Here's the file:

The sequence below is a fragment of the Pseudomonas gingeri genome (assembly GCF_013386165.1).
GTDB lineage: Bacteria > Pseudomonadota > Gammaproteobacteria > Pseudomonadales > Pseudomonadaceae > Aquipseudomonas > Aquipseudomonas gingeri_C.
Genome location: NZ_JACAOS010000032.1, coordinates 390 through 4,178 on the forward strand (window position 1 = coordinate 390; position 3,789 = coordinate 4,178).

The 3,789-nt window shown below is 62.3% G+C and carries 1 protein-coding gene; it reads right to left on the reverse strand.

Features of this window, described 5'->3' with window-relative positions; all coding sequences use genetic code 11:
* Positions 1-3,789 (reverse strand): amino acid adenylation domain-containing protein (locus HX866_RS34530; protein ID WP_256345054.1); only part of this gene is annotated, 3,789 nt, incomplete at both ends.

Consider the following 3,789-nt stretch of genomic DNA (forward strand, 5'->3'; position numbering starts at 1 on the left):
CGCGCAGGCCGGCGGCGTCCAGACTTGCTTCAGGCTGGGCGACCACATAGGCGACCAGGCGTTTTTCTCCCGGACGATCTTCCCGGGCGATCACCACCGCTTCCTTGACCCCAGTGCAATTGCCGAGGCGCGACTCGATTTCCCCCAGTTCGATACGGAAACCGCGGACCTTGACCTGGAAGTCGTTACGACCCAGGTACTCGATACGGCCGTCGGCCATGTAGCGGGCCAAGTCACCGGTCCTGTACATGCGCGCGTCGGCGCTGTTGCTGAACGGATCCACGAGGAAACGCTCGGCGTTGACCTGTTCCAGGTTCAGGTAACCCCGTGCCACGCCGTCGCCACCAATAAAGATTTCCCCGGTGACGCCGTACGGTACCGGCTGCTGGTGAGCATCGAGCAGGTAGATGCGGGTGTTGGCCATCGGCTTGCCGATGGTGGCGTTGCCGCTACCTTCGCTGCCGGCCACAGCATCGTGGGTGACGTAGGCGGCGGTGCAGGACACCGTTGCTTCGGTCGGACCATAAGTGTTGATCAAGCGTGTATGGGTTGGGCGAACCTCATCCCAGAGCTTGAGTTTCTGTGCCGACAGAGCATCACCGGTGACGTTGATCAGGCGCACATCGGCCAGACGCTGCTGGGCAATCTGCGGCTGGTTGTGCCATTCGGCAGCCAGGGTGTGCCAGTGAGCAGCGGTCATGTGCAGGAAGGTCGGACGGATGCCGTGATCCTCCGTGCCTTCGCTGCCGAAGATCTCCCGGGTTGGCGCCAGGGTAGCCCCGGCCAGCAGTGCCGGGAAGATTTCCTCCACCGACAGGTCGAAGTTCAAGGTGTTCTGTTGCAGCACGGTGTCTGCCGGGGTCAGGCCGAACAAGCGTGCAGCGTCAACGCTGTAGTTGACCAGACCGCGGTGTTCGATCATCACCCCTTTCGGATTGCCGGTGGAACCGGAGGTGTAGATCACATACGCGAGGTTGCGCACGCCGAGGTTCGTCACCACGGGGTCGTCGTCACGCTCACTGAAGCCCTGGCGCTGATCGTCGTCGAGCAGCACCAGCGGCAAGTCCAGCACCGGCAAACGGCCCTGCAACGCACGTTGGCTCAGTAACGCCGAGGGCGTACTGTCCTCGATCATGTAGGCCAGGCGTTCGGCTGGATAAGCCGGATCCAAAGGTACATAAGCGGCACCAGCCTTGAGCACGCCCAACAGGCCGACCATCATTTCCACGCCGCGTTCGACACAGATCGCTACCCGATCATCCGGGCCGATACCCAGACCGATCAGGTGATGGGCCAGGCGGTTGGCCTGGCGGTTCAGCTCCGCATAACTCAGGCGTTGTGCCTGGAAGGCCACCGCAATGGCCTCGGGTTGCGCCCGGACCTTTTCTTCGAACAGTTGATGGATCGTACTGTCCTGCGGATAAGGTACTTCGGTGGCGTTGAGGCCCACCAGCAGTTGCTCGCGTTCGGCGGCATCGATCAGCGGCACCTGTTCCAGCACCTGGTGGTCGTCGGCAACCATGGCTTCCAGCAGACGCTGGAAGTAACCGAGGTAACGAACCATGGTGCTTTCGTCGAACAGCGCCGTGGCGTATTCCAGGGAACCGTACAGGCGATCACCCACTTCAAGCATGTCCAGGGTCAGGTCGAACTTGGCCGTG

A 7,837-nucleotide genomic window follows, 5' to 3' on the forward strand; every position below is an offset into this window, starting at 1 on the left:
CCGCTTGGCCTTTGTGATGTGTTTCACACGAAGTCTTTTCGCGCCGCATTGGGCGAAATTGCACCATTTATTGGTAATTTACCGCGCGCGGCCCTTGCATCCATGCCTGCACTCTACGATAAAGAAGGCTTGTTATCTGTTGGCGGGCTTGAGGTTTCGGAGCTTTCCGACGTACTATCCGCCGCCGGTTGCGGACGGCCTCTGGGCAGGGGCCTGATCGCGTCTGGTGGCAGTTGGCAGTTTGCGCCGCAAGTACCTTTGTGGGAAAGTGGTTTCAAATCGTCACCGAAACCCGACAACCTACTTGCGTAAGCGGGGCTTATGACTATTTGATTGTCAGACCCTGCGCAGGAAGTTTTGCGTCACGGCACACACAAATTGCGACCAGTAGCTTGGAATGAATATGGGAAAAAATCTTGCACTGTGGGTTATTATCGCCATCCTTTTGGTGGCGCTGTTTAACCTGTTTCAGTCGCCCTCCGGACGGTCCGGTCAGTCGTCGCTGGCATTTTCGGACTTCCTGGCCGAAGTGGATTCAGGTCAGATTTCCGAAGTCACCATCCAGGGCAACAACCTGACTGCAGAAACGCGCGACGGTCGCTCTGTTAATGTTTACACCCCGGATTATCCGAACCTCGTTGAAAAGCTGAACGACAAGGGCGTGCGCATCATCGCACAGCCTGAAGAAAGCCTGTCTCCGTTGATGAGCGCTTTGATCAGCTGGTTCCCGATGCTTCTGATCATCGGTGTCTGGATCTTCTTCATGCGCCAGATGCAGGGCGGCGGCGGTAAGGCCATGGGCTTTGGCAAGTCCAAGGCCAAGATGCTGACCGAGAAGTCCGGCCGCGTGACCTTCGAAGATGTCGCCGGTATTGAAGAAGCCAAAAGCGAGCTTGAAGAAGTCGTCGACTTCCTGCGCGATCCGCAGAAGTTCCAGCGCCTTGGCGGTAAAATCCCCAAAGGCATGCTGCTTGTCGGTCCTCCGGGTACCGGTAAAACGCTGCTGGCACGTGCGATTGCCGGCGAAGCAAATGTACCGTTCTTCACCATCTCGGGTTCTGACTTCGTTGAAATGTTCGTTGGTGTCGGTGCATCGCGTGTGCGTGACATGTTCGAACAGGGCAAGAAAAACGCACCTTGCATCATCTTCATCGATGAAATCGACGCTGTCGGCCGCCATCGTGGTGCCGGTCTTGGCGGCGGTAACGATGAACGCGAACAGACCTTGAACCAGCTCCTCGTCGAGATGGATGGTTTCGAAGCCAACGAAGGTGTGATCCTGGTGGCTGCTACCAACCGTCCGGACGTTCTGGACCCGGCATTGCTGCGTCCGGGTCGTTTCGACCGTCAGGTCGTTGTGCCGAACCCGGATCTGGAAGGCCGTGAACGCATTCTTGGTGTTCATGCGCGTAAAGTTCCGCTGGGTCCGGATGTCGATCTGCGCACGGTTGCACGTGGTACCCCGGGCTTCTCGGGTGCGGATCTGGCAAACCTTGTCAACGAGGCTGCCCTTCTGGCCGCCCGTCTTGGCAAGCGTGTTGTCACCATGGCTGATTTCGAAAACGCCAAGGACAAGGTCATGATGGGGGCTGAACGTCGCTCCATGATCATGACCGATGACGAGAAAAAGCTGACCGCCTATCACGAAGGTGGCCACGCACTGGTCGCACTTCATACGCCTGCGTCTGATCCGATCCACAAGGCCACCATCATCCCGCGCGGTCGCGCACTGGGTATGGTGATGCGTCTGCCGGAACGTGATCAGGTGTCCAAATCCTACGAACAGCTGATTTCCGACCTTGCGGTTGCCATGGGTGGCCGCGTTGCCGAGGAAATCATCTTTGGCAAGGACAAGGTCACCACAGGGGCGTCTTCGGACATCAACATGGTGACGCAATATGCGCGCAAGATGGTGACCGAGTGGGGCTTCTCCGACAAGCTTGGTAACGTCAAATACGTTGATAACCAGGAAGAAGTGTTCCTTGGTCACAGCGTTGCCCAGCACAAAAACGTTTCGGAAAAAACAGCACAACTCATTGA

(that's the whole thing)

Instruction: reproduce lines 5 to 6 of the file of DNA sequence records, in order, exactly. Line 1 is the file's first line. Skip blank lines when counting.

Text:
Features of this window, described 5'->3' with window-relative positions; all coding sequences use genetic code 11:
* Positions 1-3,789 (reverse strand): amino acid adenylation domain-containing protein (locus HX866_RS34530; protein ID WP_256345054.1); only part of this gene is annotated, 3,789 nt, incomplete at both ends.